Business Innovation Group (BIG)
College of Business Administration

Veterans and Entrepreneurship

At first consideration the contrast between the structured life of the military and the freewheeling life of the entrepreneur do not seem to have much in common.  When looking back in history though, you can find successful entrepreneurs who had military backgrounds.  The late George Steinbrenner (1930-2010), for example, was a second lieutenant in the US Air Force before leading American Ship Building and then owning the New York Yankees[i].  According to the Brookings Institute[ii] service in the military and the pursuit of economic profit have not always been separate.  In the 1600s, in a corporate sense, war was the biggest industry in Europe.  Prominent entrepreneurs like Louis de Greer, an Amsterdam capitalist, and Count Ernst von Mansfeld raised entire armies and navies that they leased out.  Even today the industrial military complex is a major undertaking accounting for over $500 billion a year in spending and, in a way, we still have private armies for hire (e.g. Xe Services LLC aka Blackwater) or in modern language ‘security contractors’.

The connection between the military and entrepreneurship has been noticed by those trying to promote entrepreneurial activity. Veteran owned businesses account for around 14.8% of US small businesses, 22% of veterans purchase or start businesses and there are many programs to support their efforts.   As one example the Entrepreneur magazine recently profiled the Entrepreneurship Bootcamp for Veterans with Disabilities[iii], which is designed to teach veterans how to become entrepreneurs and to help them overcome particular challenges.  Other sources of help include: the Veterans Entrepreneurship Task Force and the Small Business Administration (SBA), which has fast track loans and specific support[iv].  But this leads to an obvious question which is: why do veterans make good entrepreneurs?

It seems there may be some behavioral links between military life and entrepreneurship.  Although the military provides much structure many veterans, particularly combat veterans, make decisions in the face of significant ambiguity and uncertainty.  Dealing with a chaotic situation, knowing that the first plan might not work and being willing to adapt are essential characteristics.  Entrepreneurship is very similar.  You must make the right judgment, at the right time, quickly, with inadequate information and adapt if things are not working.  Likewise military personnel face significant risks and must have some tolerance for risk.  If you are faced with decisions that may lead to yours or somebody else’s death or injury then placing your entire livelihood on the line in a venture may not seem that risky.  Even the military tempo of long periods of boredom followed by sudden periods of frantic effort mimic the tempo of entrepreneurial life, where the next business crisis is just around the corner.  Being in a crisis drives adrenaline and can be exciting.  Following this type of experience with a mundane job may simply lack the adrenaline rush someone is used to.  Military personnel must also make do with the resources available while getting the job done.  Again entrepreneurship is similar.  The entrepreneur must bootstrap; barter, beg and borrow whatever resources she or he can in order to fulfill new orders.  In the military it is not unusual to work and lead small teams; a very similar challenge to leading and managing the typical small business.  So it seems that veterans may be well placed to make good entrepreneurs but before you embark on this road make sure entrepreneurship is right for you because there are also plenty of unsuccessful veteran entrepreneurs.  Being a veteran will not ensure success but it will help you deal or even love the entrepreneurial life.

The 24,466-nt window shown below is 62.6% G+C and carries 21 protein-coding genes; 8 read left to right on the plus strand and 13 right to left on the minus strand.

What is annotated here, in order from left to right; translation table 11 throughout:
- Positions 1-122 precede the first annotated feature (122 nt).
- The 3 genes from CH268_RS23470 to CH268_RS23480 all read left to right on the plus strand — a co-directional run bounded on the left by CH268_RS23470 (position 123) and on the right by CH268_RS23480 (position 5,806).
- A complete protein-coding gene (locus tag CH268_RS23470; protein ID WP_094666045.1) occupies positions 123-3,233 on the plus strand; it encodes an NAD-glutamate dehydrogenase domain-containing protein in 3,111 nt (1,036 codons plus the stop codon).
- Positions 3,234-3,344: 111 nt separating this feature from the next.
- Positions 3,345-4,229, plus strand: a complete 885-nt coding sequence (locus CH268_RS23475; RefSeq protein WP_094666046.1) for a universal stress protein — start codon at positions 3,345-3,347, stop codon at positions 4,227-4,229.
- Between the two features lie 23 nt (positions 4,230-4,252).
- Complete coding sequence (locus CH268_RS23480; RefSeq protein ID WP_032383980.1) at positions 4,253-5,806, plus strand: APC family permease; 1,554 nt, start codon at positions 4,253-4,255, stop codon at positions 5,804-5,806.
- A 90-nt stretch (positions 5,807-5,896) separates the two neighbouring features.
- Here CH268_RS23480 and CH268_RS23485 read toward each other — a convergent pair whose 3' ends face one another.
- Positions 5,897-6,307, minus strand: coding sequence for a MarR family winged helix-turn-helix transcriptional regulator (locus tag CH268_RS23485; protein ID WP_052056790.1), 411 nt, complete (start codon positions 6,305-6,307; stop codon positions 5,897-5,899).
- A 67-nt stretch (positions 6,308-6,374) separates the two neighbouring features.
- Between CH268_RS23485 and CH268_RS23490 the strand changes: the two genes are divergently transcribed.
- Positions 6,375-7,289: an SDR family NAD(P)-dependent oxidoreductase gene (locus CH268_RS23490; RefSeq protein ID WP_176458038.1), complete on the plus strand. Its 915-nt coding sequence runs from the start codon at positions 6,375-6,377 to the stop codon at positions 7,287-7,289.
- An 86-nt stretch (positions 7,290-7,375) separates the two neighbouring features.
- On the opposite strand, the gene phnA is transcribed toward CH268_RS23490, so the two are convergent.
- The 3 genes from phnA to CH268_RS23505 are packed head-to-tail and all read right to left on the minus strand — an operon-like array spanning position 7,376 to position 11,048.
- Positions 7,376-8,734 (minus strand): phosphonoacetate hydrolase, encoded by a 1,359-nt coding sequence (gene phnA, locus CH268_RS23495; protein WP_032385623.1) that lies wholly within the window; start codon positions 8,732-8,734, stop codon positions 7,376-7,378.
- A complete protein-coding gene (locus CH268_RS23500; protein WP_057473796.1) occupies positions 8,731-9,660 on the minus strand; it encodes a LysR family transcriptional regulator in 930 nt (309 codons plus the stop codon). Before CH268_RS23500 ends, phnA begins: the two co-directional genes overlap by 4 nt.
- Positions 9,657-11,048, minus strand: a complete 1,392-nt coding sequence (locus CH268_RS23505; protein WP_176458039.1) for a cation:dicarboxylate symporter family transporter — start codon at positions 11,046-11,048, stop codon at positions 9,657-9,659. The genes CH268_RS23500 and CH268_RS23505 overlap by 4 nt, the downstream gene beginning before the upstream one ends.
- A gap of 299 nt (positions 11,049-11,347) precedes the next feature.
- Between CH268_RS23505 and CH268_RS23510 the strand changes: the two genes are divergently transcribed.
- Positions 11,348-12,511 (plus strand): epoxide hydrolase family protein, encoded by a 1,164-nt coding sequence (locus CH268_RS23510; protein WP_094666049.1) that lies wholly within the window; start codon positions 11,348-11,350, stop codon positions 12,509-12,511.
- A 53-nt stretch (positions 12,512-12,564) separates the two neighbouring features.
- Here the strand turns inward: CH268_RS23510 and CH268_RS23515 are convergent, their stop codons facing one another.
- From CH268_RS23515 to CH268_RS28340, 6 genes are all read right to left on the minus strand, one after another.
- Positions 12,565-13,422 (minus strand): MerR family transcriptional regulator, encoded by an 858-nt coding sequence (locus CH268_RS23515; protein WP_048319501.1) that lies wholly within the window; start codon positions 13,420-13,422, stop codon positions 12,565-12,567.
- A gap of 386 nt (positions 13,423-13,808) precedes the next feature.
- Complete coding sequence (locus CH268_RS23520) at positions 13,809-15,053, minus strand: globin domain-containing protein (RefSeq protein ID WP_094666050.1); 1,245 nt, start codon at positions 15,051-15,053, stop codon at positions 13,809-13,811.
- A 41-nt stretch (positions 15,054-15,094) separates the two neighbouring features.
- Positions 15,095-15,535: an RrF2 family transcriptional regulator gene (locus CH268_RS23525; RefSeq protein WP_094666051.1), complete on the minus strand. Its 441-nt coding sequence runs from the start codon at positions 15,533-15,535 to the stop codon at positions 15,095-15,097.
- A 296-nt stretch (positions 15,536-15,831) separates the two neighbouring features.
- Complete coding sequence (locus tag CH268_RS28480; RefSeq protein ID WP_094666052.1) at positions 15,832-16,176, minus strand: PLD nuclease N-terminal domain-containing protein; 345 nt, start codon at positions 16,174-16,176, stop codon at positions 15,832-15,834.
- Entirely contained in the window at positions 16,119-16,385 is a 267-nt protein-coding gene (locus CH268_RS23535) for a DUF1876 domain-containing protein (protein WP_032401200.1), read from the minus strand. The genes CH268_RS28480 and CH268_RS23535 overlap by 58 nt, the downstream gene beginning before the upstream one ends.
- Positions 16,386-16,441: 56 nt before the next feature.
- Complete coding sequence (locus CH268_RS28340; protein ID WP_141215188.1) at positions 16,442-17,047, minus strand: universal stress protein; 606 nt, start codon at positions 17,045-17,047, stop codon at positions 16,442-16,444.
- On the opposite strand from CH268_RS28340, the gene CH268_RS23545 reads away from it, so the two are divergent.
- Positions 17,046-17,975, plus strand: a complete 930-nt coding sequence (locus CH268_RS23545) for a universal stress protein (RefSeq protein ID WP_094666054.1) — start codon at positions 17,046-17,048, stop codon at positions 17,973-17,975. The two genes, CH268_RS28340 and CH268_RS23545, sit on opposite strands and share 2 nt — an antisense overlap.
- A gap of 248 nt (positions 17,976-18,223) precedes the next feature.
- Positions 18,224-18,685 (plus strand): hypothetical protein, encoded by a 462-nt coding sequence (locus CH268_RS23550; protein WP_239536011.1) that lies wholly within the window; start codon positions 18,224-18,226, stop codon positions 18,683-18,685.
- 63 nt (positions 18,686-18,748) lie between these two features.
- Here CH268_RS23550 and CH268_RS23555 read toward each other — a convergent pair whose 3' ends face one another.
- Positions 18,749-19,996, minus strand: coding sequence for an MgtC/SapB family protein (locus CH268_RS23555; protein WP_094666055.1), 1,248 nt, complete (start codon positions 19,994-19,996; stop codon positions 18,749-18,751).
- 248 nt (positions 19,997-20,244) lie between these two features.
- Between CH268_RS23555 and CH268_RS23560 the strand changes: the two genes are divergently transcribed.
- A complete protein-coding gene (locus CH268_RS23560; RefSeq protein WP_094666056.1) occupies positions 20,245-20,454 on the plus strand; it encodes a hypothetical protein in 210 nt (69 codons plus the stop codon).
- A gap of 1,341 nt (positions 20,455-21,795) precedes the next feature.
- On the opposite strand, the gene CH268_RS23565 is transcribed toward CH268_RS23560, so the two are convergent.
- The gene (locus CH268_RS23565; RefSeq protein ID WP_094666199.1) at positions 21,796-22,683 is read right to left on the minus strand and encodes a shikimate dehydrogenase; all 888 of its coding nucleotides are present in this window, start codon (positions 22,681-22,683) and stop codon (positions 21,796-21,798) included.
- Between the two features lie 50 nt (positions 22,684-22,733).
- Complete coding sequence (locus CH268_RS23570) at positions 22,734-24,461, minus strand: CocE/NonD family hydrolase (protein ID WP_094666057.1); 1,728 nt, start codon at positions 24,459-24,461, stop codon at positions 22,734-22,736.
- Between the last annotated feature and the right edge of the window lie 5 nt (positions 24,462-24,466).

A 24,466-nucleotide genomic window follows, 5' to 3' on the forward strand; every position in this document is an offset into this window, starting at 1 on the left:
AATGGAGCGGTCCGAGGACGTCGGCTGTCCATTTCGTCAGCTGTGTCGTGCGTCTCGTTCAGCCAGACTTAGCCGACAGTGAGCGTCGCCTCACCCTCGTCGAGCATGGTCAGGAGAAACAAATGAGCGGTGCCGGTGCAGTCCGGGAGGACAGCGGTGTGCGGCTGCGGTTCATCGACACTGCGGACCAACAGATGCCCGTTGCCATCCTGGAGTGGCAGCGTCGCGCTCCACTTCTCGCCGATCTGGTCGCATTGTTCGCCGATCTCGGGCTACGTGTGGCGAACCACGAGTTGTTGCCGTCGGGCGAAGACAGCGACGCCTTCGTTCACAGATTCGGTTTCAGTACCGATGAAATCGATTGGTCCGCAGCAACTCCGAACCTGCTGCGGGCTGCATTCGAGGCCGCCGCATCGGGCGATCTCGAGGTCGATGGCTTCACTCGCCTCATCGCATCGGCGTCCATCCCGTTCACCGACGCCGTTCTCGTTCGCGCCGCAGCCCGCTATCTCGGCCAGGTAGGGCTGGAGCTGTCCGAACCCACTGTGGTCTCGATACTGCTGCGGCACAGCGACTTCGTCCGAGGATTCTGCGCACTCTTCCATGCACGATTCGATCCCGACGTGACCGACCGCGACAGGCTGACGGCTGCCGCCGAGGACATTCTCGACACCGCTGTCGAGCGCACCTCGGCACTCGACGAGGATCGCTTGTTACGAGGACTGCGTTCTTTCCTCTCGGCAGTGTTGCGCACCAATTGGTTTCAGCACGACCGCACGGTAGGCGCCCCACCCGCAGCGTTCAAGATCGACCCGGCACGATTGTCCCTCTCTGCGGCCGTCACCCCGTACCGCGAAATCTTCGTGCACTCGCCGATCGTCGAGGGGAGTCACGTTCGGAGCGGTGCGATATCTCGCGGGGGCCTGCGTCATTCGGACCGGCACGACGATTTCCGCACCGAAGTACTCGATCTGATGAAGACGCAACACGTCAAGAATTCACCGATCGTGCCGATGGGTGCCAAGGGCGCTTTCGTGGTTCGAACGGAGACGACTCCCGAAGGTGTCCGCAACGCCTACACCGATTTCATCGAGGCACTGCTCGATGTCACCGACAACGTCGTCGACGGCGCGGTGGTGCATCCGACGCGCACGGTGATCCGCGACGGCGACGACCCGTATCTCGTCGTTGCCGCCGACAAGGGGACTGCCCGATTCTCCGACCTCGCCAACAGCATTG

[i] http://www.biography.com/articles/George-Steinbrenner-583100

[ii] http://www.brookings.edu/articles/2003/spring_defense_singer.aspx

[iii] http://whitman.syr.edu/ebv/

[iv] http://www.sba.gov/VETS/help.html

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